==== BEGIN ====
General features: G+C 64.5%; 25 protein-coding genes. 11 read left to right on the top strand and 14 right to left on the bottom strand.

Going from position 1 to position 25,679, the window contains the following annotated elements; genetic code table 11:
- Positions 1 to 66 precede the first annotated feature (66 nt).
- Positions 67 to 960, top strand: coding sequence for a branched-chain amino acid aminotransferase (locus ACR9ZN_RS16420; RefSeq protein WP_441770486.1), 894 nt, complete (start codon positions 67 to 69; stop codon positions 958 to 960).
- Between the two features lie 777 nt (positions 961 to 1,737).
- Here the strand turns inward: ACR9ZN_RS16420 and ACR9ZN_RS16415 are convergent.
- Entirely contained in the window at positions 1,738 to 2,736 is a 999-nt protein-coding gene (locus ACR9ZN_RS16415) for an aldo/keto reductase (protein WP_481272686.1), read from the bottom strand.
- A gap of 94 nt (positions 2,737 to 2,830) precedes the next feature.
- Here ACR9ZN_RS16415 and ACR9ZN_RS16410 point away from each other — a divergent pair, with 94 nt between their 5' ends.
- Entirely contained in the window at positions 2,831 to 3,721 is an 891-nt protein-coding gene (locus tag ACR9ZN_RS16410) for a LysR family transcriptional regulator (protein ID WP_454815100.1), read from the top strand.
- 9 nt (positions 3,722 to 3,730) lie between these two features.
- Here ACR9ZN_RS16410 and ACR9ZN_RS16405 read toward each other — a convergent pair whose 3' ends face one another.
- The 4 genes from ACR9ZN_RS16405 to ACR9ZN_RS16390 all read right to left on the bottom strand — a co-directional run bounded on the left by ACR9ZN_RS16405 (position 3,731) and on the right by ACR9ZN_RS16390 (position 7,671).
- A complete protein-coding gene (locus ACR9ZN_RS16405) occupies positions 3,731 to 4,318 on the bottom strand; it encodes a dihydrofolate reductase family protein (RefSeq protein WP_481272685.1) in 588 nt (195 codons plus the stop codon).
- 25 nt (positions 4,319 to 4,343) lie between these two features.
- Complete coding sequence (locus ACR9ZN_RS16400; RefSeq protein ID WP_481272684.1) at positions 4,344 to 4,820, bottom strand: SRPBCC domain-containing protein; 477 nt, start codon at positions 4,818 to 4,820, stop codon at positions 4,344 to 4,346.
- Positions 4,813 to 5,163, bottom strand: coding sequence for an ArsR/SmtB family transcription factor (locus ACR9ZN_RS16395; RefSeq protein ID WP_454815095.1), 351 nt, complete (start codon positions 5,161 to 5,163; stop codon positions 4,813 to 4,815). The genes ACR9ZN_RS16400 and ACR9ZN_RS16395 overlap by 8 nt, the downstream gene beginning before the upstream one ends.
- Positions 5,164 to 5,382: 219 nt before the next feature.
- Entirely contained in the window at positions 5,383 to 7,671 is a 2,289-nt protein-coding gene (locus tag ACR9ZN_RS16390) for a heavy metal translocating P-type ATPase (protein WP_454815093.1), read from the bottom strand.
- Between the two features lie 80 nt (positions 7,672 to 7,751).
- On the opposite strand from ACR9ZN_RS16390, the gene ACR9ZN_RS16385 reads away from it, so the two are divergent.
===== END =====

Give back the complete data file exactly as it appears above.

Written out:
General features: G+C 64.5%; 25 protein-coding genes. 11 read left to right on the top strand and 14 right to left on the bottom strand.

Going from position 1 to position 25,679, the window contains the following annotated elements; genetic code table 11:
- Positions 1 to 66 precede the first annotated feature (66 nt).
- Positions 67 to 960, top strand: coding sequence for a branched-chain amino acid aminotransferase (locus ACR9ZN_RS16420; RefSeq protein WP_441770486.1), 894 nt, complete (start codon positions 67 to 69; stop codon positions 958 to 960).
- Between the two features lie 777 nt (positions 961 to 1,737).
- Here the strand turns inward: ACR9ZN_RS16420 and ACR9ZN_RS16415 are convergent.
- Entirely contained in the window at positions 1,738 to 2,736 is a 999-nt protein-coding gene (locus ACR9ZN_RS16415) for an aldo/keto reductase (protein WP_481272686.1), read from the bottom strand.
- A gap of 94 nt (positions 2,737 to 2,830) precedes the next feature.
- Here ACR9ZN_RS16415 and ACR9ZN_RS16410 point away from each other — a divergent pair, with 94 nt between their 5' ends.
- Entirely contained in the window at positions 2,831 to 3,721 is an 891-nt protein-coding gene (locus tag ACR9ZN_RS16410) for a LysR family transcriptional regulator (protein ID WP_454815100.1), read from the top strand.
- 9 nt (positions 3,722 to 3,730) lie between these two features.
- Here ACR9ZN_RS16410 and ACR9ZN_RS16405 read toward each other — a convergent pair whose 3' ends face one another.
- The 4 genes from ACR9ZN_RS16405 to ACR9ZN_RS16390 all read right to left on the bottom strand — a co-directional run bounded on the left by ACR9ZN_RS16405 (position 3,731) and on the right by ACR9ZN_RS16390 (position 7,671).
- A complete protein-coding gene (locus ACR9ZN_RS16405) occupies positions 3,731 to 4,318 on the bottom strand; it encodes a dihydrofolate reductase family protein (RefSeq protein WP_481272685.1) in 588 nt (195 codons plus the stop codon).
- 25 nt (positions 4,319 to 4,343) lie between these two features.
- Complete coding sequence (locus ACR9ZN_RS16400; RefSeq protein ID WP_481272684.1) at positions 4,344 to 4,820, bottom strand: SRPBCC domain-containing protein; 477 nt, start codon at positions 4,818 to 4,820, stop codon at positions 4,344 to 4,346.
- Positions 4,813 to 5,163, bottom strand: coding sequence for an ArsR/SmtB family transcription factor (locus ACR9ZN_RS16395; RefSeq protein ID WP_454815095.1), 351 nt, complete (start codon positions 5,161 to 5,163; stop codon positions 4,813 to 4,815). The genes ACR9ZN_RS16400 and ACR9ZN_RS16395 overlap by 8 nt, the downstream gene beginning before the upstream one ends.
- Positions 5,164 to 5,382: 219 nt before the next feature.
- Entirely contained in the window at positions 5,383 to 7,671 is a 2,289-nt protein-coding gene (locus tag ACR9ZN_RS16390) for a heavy metal translocating P-type ATPase (protein WP_454815093.1), read from the bottom strand.
- Between the two features lie 80 nt (positions 7,672 to 7,751).
- On the opposite strand from ACR9ZN_RS16390, the gene ACR9ZN_RS16385 reads away from it, so the two are divergent.